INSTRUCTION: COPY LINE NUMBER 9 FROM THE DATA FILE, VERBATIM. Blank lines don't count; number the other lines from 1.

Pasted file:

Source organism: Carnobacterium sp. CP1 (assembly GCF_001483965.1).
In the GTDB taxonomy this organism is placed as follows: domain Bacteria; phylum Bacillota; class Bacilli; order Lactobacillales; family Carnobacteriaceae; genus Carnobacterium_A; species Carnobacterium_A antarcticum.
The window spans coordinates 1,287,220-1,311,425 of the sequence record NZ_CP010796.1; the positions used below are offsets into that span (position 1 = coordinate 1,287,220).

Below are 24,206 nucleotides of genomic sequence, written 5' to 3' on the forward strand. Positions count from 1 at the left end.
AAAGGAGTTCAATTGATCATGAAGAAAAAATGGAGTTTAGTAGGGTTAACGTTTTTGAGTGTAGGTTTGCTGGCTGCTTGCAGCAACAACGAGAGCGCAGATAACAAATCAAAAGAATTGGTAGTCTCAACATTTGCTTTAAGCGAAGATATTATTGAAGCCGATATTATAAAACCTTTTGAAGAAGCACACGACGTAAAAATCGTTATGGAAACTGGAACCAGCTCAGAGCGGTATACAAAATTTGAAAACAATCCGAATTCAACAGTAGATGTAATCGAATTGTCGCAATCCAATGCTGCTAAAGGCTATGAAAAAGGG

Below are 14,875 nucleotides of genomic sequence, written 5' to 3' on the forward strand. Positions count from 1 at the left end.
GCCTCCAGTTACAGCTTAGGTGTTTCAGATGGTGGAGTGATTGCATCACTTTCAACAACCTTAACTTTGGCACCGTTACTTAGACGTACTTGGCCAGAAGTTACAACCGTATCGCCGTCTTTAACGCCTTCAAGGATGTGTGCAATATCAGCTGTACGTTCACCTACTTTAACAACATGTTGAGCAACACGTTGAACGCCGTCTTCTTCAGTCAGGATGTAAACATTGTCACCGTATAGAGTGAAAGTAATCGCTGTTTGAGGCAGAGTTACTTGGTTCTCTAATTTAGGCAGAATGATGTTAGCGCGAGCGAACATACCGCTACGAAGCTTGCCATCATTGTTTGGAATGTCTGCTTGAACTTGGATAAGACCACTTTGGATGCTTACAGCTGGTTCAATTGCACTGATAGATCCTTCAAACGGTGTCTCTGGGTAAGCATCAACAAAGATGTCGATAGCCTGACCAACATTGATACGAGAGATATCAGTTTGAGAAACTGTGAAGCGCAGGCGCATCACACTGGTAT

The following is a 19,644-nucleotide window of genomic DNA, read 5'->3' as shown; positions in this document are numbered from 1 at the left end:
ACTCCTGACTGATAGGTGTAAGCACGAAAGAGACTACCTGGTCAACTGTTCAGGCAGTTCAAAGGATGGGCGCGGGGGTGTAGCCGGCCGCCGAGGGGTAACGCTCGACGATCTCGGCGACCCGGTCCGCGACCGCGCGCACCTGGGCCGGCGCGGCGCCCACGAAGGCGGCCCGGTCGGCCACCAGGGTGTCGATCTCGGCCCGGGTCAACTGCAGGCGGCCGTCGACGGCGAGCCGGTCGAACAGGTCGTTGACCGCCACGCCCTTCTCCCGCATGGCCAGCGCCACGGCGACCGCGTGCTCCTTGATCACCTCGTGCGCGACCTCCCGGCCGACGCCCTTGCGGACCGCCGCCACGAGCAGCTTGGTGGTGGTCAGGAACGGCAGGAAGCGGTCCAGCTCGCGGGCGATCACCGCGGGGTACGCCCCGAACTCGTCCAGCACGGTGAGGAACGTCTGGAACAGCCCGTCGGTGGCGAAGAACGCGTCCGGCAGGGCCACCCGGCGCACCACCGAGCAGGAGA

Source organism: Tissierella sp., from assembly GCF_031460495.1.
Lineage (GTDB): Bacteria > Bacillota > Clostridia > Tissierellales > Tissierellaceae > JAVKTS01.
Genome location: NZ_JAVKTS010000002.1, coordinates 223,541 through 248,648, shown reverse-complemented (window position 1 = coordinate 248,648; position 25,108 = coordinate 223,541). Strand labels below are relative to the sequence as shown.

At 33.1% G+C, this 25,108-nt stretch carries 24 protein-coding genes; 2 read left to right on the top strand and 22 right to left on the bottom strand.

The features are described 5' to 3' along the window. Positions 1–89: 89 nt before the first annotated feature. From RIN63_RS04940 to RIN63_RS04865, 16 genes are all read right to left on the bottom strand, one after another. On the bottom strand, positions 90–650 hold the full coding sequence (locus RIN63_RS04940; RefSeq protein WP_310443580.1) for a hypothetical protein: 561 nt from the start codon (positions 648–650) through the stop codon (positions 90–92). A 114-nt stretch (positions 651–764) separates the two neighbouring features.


ACTCCTGACTGATAGGTGTAAGCACGAAAGAGACTACCTGGTCAACTGTTCAGGCAGTTCAAAGGATGGGCGCGGGGGTGTAGCCGGCCGCCGAGGGGTAACGCTCGACGATCTCGGCGACCCGGTCCGCGACCGCGCGCACCTGGGCCGGCGCGGCGCCCACGAAGGCGGCCCGGTCGGCCACCAGGGTGTCGATCTCGGCCCGGGTCAACTGCAGGCGGCCGTCGACGGCGAGCCGGTCGAACAGGTCGTTGACCGCCACGCCCTTCTCCCGCATGGCCAGCGCCACGGCGACCGCGTGCTCCTTGATCACCTCGTGCGCGACCTCCCGGCCGACGCCCTTGCGGACCGCCGCCACGAGCAGCTTGGTGGTGGTCAGGAACGGCAGGAAGCGGTCCAGCTCGCGGGCGATCACCGCGGGGTACGCCCCGAACTCGTCCAGCACGGTGAGGAACGTCTGGAACAGCCCGTCGGTGGCGAAGAACGCGTCCGGCAGGGCCACCCGGCGCACCACCGAGCAGGAGA